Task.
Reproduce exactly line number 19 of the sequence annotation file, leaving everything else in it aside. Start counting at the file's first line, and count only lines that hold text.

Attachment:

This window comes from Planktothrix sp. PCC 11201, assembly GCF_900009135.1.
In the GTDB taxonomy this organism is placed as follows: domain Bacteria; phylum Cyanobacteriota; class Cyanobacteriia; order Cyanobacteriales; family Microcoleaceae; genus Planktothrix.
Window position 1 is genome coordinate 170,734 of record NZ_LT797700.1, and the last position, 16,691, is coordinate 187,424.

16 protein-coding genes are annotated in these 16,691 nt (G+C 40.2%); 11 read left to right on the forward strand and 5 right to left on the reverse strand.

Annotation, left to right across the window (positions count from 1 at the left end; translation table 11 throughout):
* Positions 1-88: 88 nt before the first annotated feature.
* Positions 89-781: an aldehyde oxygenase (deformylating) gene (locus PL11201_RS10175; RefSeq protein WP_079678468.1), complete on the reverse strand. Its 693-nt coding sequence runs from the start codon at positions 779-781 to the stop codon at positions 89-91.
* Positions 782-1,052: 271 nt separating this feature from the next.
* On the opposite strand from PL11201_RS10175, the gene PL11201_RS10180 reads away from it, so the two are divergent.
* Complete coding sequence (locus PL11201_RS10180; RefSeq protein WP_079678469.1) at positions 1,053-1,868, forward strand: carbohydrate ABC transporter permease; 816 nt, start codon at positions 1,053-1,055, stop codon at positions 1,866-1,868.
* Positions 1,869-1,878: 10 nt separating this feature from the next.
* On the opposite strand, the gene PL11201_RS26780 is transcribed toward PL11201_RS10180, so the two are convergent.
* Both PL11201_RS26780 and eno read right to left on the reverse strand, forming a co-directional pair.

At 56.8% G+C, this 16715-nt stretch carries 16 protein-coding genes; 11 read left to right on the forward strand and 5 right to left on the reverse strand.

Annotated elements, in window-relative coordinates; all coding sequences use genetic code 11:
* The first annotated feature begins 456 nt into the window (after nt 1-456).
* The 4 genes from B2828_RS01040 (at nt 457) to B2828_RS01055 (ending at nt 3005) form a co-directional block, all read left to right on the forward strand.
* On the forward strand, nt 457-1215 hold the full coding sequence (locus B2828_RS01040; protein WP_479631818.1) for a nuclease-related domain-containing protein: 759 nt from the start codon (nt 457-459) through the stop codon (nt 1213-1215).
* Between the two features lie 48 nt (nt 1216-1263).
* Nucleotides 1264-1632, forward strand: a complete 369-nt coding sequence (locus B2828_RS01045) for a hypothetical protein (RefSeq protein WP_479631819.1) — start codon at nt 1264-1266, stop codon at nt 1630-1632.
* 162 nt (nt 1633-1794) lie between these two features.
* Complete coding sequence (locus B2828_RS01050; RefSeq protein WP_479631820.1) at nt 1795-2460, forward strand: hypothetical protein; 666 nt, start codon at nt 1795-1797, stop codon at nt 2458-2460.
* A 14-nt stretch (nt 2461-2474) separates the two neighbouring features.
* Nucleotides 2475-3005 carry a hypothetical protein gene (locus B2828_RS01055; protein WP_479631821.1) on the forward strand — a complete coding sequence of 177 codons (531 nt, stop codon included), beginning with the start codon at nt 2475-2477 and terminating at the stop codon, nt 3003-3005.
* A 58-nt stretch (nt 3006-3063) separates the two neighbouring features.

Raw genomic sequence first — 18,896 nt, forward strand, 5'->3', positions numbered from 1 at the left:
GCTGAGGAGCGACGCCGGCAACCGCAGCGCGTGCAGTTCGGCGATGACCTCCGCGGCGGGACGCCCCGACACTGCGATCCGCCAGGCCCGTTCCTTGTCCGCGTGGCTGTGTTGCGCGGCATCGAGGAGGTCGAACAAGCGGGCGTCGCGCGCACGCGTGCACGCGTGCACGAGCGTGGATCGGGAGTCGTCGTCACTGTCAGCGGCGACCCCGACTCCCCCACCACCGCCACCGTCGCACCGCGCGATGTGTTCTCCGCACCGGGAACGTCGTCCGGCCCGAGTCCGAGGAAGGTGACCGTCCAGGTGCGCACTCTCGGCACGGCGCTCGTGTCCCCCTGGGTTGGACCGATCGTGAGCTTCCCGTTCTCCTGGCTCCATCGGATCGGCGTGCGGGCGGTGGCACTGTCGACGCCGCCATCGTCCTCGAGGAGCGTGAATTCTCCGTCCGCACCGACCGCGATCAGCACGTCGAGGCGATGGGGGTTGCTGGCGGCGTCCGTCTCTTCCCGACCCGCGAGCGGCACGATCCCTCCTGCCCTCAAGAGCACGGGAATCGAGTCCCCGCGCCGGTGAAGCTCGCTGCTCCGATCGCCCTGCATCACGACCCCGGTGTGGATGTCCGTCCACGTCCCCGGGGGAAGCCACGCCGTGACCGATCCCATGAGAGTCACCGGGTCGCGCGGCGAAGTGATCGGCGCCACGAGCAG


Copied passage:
* Between the two features lie 48 nt (nt 1216-1263).